By Pam Harbaugh
Riverside Theatre puts a new shine on old tropes in its snappy and vibrant production of Thoroughly Modern Millie.
The entertaining musical may have the look and feel of something right out of the ‘20s, but it’s a new one. The stage musical popped onto Broadway in 2002 and is based on the 1967 George Roy Hill movie starring Julie Andrews. The stage musical has a book by George Scanlan and Richard Morris, who wrote the screenplay.
Still, given the big dance tap numbers, roaring ‘20s setting, boy-meets-girl plotline and just awful, cringe worthy racist stereotyping of Chinese characters, didn’t Howard Lindsay do this something like this already in the ‘30s? No, that was “Anything Goes.”
Thoroughly Modern Millie follows the frivolous and fun exploits of Kansas-bred Millie Dillimount, who has moved to New York City to find a rich husband. Saying she wants to be a modern girl, she rejects the idea of love and sets her mind to find a secretarial job so she can marry the boss.
Millie checks into the Priscilla Hotel for Single Women, soon makes a best friend, Miss Dorothy, and finds a job with a handsome boss, Mr. Graydon.
The romance part of the comic plot becomes entangled when Mr. Graydon falls for Miss Dorothy; and Jimmy, an earnest young man, falls for Millie.
Lurking in the background is the hotel proprietor, the mysterious Mrs. Meers, a white woman who disguises herself to look and sound like a Chinese villainess from a 1930s B-movie. She makes extra money by supplying a white slavery racket with young orphaned women living in her hotel. Speaking with caricature accent, she intones “Sad to be all alone in the world.” She forces help from two Chinese men, Ching Ho and Bun Fu (who work in a laundry).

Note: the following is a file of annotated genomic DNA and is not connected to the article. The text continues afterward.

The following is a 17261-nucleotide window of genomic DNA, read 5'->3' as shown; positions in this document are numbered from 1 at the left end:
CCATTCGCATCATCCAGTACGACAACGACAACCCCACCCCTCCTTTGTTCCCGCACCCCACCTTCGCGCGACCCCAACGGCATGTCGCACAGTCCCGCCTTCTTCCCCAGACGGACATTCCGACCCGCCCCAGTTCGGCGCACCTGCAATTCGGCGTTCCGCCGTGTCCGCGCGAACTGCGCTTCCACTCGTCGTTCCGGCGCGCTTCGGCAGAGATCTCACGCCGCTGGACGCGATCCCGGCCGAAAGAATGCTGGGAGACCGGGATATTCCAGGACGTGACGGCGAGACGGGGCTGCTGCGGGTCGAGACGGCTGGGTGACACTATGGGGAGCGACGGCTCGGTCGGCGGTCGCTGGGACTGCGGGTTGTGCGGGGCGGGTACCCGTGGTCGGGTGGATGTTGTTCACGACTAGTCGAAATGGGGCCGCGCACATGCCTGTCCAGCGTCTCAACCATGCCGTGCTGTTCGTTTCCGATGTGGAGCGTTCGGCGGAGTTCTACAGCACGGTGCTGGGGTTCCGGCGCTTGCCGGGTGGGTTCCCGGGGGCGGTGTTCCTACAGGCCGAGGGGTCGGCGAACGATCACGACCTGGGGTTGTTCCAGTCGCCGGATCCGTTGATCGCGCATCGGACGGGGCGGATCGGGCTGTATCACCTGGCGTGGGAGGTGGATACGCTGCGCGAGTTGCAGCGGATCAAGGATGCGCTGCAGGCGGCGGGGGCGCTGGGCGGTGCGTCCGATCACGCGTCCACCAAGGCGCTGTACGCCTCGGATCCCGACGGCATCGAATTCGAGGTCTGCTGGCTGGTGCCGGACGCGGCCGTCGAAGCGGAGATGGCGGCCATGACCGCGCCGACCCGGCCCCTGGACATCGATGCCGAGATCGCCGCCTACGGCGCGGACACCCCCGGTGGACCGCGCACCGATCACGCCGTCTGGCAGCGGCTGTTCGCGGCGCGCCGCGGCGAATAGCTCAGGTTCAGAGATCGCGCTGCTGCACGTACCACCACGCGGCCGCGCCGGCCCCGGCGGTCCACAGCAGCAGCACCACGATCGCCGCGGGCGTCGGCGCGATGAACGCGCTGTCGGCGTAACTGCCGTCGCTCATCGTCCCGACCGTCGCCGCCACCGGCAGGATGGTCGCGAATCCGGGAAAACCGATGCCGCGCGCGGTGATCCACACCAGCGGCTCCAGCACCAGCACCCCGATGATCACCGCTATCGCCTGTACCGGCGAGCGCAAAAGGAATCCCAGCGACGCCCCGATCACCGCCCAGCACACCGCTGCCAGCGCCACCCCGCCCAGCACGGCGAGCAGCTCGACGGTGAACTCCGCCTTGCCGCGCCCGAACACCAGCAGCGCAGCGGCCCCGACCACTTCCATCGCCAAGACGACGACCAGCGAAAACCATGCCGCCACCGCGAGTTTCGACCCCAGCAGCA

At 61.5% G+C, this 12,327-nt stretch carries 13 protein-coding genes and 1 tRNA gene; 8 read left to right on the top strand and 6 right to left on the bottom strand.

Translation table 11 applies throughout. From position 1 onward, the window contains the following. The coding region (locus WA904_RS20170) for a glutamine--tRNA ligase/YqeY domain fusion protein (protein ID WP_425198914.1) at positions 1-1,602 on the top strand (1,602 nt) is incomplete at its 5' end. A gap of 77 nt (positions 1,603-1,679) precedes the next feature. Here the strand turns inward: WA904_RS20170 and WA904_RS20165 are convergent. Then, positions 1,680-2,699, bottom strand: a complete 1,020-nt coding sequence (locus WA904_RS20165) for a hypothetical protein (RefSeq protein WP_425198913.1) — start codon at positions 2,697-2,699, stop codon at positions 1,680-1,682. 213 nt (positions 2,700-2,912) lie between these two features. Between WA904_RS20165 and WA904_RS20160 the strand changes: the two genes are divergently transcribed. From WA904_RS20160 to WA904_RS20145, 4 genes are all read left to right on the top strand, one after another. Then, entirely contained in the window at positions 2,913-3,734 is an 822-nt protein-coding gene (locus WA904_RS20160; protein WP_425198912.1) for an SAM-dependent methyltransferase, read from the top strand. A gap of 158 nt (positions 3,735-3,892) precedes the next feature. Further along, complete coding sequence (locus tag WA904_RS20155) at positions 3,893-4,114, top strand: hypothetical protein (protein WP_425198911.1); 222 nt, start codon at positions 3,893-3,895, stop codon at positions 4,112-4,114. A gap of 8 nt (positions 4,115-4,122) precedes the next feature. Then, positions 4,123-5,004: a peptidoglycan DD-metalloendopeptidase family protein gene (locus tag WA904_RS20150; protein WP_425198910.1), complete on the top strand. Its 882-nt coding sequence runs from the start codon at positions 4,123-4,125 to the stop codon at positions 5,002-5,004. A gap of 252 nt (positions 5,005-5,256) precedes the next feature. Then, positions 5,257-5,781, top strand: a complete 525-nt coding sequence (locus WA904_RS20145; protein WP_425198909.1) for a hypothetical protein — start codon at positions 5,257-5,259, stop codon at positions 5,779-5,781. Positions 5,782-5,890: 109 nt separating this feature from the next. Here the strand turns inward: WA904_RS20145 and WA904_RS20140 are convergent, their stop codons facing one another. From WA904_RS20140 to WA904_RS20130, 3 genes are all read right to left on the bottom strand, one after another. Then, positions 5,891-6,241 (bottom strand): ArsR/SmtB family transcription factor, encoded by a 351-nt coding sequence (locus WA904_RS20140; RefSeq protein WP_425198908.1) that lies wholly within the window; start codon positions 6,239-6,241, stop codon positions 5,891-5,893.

So, yes, a thoroughly modern audience may wonder about jokes feeding at the trough of glass ceilings, ethnic stereotyping and sex trafficking.
But really, there’s not a moment in this zippy show where your modern mind will have a chance to ponder. From the first downbeat of the overture to the final curtain, you will be won over by a talented cast and design team who deliver a winning, fun-filled show.
The music, like the story, is old and new. Composed by the acclaimed Jeanine Tesori, who won a Tony Award for Fun Home, peppy 1920s inspired melodies and mix with classic tunes, delivering some brilliant musical moments. Gilbert & Sullivan’s “My Eyes Are Fully Open” is the tune and tempo for a rousing typewriter number; Victor Herbert’s “Ah, Sweet Mystery of Life” proves a perfect musical motif when Grayson and Dorothy meet; and Tchaikovsky’s “The Nutcracker Suite” adds classy undertones to a speakeasy scene.
In fact, the music is so big and wonderful, it becomes the canvas for some sensational spectacle by director/choreographer James Brennan, who has grown into a Riverside favorite.
His remarkable ensemble dances through choreography stuffed chock full of gestures. From flipping of the hand and tapping while seated to akimbo kicks and arms flung upward in joy, Brennan uses every part of the body and the entire stage for a most satisfying abundance of dance.